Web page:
By Kevin Sullivan
Washington Post Foreign Service
Tuesday, January 13, 2009
LONDON, Jan. 12
January in London. Cold, wet, dark. Recession is setting in like mildew in the basement.
The tabloids are cranky and restless.
Thank goodness for Prince Harry.
Even on a day when the Sun splashed a story about a British woman about to give birth to a two-headed baby, Monday's tabloids were still feasting almost exclusively on the Bad Boy Prince.
"Sorry's Not Good Enough," howled the indignant Daily Mirror.
Harry, the younger son of Prince Charles and Princess Diana and third in line to the British throne, is in deep yogurt again, this time over referring to one fellow army officer as a "Paki" and another as a "raghead."
On Sunday, the News of the World ran a sensational story revealing that Harry had used those phrases in a video made three years ago, when he was 21.
The video is shot and narrated by Harry, who describes the scene in an airport lounge as he and his fellow military academy cadets prepare to fly to Cyprus for a training exercise.
As the camera pans over the sleeping men in camouflage uniforms, Harry zooms in on fellow cadet Ahmed Raza Khan, who is from Pakistan, and says, "Ah, our little Paki friend, Ahmed."
In another segment, Harry zooms in on another cadet wearing a camouflage covering over his head and says, "You look like a raghead."
An official spokesman at St. James's Palace immediately issued a statement trying to contain the damage and portray the episode as a benign indiscretion that occurred years ago.
"Prince Harry fully understands how offensive this term can be, and is extremely sorry for any offense his words might cause," the statement said, referring to "Paki." "However, on this occasion three years ago, Prince Harry used the term without any malice and as a nickname about a highly popular member of his platoon. There is no question that Prince Harry was in any way seeking to insult his friend."
The statement added that Harry had "used the term 'raghead' to mean Taliban or Iraqi insurgent."
The Ministry of Defense issued a statement saying it did not tolerate racism in the ranks. But in the case of Harry's remark about Khan, "We are not aware of any complaint having been made by the individual."
Khan is now a captain in the Pakistani army and received an award from Queen Elizabeth II -- Harry's grandmother -- for being the best overseas officer cadet during his year at Britain's prestigious Sandhurst military academy.
Prime Minister Gordon Brown entered the fray Monday, saying that Harry had made a "mistake" but that his apology was genuine.
"The British people are good enough to give someone who has actually been a role model for young people and who has done well fighting for our country . . . the benefit of the doubt," Brown said, referring to Harry's much-publicized stint serving with British troops in Afghanistan last year.
The British media widely reported on Monday that Harry's likely punishment for the incident would be an "interview w ithout coffee" with his commanding officer, a euphemism for a reprimand.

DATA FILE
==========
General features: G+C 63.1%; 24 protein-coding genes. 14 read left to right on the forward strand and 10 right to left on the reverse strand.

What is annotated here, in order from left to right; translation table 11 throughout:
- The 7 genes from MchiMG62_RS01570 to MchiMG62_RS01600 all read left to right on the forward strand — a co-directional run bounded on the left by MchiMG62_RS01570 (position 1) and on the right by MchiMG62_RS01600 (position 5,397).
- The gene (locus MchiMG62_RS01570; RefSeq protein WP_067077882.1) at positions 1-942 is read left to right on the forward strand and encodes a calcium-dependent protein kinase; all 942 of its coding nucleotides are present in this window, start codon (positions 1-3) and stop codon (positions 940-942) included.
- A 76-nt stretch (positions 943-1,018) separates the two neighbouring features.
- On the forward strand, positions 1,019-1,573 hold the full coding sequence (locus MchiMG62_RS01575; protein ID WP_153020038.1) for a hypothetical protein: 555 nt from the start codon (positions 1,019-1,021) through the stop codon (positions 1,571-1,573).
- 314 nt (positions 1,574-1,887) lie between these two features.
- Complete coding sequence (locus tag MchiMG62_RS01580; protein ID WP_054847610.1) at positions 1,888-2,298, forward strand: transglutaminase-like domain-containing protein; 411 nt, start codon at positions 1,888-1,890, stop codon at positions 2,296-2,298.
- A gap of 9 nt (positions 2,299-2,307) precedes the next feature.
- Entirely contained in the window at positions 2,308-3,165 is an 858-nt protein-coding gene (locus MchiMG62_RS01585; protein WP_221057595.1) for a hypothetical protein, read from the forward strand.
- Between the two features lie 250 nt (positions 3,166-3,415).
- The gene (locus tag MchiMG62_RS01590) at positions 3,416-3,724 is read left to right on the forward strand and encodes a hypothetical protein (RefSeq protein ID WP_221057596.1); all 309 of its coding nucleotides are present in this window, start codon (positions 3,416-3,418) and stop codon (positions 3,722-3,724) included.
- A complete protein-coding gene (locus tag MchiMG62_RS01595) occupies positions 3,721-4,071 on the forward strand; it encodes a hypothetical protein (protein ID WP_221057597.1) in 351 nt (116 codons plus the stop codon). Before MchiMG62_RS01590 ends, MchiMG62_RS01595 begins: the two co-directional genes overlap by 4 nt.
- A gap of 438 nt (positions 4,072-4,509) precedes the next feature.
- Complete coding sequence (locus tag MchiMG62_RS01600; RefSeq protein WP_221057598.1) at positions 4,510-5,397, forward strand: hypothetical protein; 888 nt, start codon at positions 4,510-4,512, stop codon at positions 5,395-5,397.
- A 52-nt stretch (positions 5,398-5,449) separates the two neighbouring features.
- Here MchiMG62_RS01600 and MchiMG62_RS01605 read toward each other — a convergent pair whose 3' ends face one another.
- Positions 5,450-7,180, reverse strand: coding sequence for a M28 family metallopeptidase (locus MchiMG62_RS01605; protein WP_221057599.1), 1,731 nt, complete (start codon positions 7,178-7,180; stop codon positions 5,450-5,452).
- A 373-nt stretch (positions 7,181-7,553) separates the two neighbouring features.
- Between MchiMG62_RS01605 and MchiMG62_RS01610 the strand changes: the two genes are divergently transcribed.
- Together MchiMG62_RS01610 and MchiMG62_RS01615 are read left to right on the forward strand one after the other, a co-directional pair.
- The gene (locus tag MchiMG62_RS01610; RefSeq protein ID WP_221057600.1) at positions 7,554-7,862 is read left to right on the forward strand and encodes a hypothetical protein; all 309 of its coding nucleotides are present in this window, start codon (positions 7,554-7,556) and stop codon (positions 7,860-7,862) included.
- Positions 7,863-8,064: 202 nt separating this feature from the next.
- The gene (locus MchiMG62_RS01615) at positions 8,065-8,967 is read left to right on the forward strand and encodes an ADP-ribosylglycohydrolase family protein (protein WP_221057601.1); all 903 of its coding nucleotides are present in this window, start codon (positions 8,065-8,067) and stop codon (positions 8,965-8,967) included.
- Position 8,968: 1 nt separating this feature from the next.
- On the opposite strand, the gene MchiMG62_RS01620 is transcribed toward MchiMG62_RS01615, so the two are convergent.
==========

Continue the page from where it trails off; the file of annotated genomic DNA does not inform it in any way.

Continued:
Still, Harry's use of the terms -- particularly "Paki," which is a slur that many find deeply offensive -- reminded many here of a 2005 episode in which he wore a Nazi uniform to a costume party.
Photos of the rosy-cheeked prince wearing a swastika armband caused outrage, particularly among Jewish groups. Harry immediately apologized in almost identical language to the statement issued Sunday, saying he was sorry "if I caused any offense or embarrassment to anyone."
The latest flap involving Harry was the talk of the airwaves and Internet in Britain on Monday. Some expressed fury at him and said there was no excuse for using terms that are hurtful and offensive to South Asians and Arabs.
Among the most outraged was Khan's father, Muhammad Yaqoob Khan. Interviewed by the Daily Mail from his home in Pakistan, he said Harry's remark was "a disgraceful insult."
Khan's uncle, Iftakhar Raja, a Briton of Pakistani origin, told the BBC, "We expect better from our royal family, on whom we spend millions and millions of pounds for training and schooling."
Others were more forgiving, saying that while Harry's remark was a mistake, it was said in the context of a military setting where troops frequently use off-color nicknames for each other.
Harry and his older brother, Prince William, are generally popular in Britain. Harry, known as the wilder of the two, has seemed to work on his public image in recent years.
He publicly lamented the army's decision not to send him to a dangerous assignment in Iraq, and reveled in his 10-week deployment to Afghanistan. And he won praise for his poised and moving speech last year on the 10th anniversary of his mother's death in a Paris car crash.
Squeezed in among all the controversy over Harry's latest remarks was another bit of video, an account of which was posted on the Web site of the News of the World and published in the paper, in which Harry makes a joke at the expense of his royal grandmother.
Video shot by another cadet shows Harry pretending to be on the phone talking to the queen and referring to her dogs and her husband, Prince Philip.
"I've got to go, got to go," he says. "Send my love to the corgis and Grandpa. God save you."
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